Cricket Hill Garden
Cudrania, 'Darrow' and 'Norris' female COMBO tree
Cudrania tricuspidata 'Darrow' and 'Norris'
Name in Chinese and pin yin: 柘 zhe
Variety description: This under appreciated fruit is a relative of mulberry and fig, and is native to central China. In addition to being grown for its fruit, traditionally Che leaves were used as a secondary food source for silk worms. Self-fertile seedless female trees bear a prolific crop of maroon-red, 1-2" fruit. Ripe fruit have a sweet flavor which is often compared to that of a fig with notes of watermelon.
We graft our Che onto Osage orange (Maclura pomifera) rootstock so that as the plant matures it will develop less of a bush and more of a standard tree form. Young plants have small thorns. These trees are budded with two female cultivars 'Darrow' and 'Norris' which will produce seedless fruit in the absence of a male pollinator.
'Darrow' che is propagated from a tree grown by the famed USDA plant breeder Dr. George M. Darrow (pictured left). Over the course of his long career with the USDA, Dr. Darrow worked to hybridize many of the commercial strawberry varieties which are still grown today. Dr. Darrow was also interested in improving other small fruits.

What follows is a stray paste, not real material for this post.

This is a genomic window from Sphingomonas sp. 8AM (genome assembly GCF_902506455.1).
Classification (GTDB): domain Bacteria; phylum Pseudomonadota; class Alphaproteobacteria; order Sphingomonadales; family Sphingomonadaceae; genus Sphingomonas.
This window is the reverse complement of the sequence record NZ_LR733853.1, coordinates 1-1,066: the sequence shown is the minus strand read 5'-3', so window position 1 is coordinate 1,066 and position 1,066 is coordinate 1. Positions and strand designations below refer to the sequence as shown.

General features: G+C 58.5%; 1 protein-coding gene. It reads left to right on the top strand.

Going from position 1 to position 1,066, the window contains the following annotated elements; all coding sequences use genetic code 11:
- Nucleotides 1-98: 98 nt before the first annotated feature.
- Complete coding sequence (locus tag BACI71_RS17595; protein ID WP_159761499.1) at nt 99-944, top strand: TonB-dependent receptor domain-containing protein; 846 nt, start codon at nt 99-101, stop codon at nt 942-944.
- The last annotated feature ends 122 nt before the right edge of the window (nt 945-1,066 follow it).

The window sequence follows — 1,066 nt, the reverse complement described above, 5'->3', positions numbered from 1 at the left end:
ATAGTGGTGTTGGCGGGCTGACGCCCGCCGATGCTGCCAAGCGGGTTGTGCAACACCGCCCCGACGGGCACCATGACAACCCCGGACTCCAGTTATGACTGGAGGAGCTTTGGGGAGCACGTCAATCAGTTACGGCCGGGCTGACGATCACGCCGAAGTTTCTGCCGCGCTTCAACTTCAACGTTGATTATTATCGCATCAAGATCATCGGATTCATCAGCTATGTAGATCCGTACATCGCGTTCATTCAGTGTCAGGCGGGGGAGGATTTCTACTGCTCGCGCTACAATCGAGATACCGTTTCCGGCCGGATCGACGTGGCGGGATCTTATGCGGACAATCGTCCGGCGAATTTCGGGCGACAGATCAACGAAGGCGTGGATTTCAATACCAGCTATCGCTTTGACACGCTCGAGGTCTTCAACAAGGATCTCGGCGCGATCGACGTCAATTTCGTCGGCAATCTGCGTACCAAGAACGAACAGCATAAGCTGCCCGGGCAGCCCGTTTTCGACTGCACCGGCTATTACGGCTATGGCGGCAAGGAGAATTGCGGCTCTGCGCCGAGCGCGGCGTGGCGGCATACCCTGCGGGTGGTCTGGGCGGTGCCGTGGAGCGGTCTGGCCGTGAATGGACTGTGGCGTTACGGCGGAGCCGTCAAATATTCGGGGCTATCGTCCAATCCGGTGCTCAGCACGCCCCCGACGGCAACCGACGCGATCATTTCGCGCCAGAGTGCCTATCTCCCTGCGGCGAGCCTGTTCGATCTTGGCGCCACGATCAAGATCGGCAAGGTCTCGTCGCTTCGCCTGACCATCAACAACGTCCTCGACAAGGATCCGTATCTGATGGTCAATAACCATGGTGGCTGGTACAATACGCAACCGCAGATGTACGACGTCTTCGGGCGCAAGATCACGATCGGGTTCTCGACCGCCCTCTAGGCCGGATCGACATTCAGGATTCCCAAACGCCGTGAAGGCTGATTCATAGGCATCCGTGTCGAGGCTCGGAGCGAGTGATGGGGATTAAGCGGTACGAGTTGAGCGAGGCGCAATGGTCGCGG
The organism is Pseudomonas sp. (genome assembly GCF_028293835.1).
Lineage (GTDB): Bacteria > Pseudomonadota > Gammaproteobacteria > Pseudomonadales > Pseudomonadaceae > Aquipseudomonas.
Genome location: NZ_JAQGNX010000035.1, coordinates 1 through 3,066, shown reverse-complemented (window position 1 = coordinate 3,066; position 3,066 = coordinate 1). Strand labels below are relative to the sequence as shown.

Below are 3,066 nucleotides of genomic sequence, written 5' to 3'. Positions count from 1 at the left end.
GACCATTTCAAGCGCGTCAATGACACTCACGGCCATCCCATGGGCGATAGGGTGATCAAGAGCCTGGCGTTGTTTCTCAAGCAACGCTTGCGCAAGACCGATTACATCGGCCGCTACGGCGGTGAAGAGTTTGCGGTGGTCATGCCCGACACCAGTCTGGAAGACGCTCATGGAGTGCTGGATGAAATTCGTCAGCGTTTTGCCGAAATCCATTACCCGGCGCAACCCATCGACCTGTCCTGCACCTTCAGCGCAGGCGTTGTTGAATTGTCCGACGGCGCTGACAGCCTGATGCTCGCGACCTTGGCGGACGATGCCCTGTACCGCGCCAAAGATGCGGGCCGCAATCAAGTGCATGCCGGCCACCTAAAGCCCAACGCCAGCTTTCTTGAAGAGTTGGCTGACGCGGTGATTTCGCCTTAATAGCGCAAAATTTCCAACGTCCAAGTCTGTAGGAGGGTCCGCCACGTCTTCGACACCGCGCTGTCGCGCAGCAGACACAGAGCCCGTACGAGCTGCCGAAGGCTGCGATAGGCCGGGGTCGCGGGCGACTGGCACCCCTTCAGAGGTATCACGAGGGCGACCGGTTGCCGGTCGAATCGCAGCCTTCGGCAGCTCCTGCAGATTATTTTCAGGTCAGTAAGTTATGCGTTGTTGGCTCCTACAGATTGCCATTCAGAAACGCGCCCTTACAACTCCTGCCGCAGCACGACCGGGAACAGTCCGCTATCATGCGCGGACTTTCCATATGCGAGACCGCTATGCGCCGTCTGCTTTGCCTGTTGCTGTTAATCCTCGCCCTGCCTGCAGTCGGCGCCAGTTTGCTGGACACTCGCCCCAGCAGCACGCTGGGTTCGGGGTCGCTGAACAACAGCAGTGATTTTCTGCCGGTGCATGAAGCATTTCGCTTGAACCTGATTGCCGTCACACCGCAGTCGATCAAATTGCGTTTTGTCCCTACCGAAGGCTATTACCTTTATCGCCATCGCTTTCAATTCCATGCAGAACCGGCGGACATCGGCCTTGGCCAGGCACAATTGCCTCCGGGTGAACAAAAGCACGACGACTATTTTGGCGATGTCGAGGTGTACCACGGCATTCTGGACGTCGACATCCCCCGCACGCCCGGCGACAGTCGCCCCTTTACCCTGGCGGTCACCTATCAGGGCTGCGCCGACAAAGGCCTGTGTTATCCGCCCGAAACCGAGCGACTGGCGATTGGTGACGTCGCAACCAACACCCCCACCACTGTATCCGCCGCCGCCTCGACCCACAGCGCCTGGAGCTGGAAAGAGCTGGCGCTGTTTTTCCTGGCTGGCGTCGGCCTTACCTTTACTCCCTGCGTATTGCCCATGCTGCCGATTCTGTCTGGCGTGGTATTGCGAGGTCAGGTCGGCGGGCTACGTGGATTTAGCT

In his book, Uncommon Fruits for Every Garden, horticulturalist Lee Reich writes that his first encounter with che fruit was at Dr. Darrow's Maryland home. Reich recounts: "I wish that I had become better acquainted with che soon after our introduction. That first meeting was in 1979 at the home of renowned fruit breeder George M. Darrow, then ninety years old and retired from the U.S. Department of Agriculture. His dooryard che, unfortunately, had no fruits ripe for sampling."
'Norris' che was discovered by nurseryman Cliff England growing in an orchard of unusual fruit trees planted in the 1930s on the site of the TVA's Norris Dam in northern Tennessee.
Site requirements: Full sun location. Che will grow in a range of soil types provided that the roots stay evenly moist throughout the heat of the summer. Deep, well drained loam is ideal.
Size at maturity: 10-25' tall, 25' wide, depending on pruning.
Hardiness: USDA zones 5b-9. There are some reports of Che growing in USDA zone 5. Cooler climates may have insufficient summer heat to fully ripen the fruit.
Pests and Diseases: None observed. Birds will eat the fruit if you are late to harvest and deer may browse both the fruit and foliage. We protect young trees with a circle of wire mesh to keep the deer away.
Plant size: Grafted tree, 2-3 ft tall. Grown in a 1.5 gallon tall tree pot.
Shipping restrictions: None.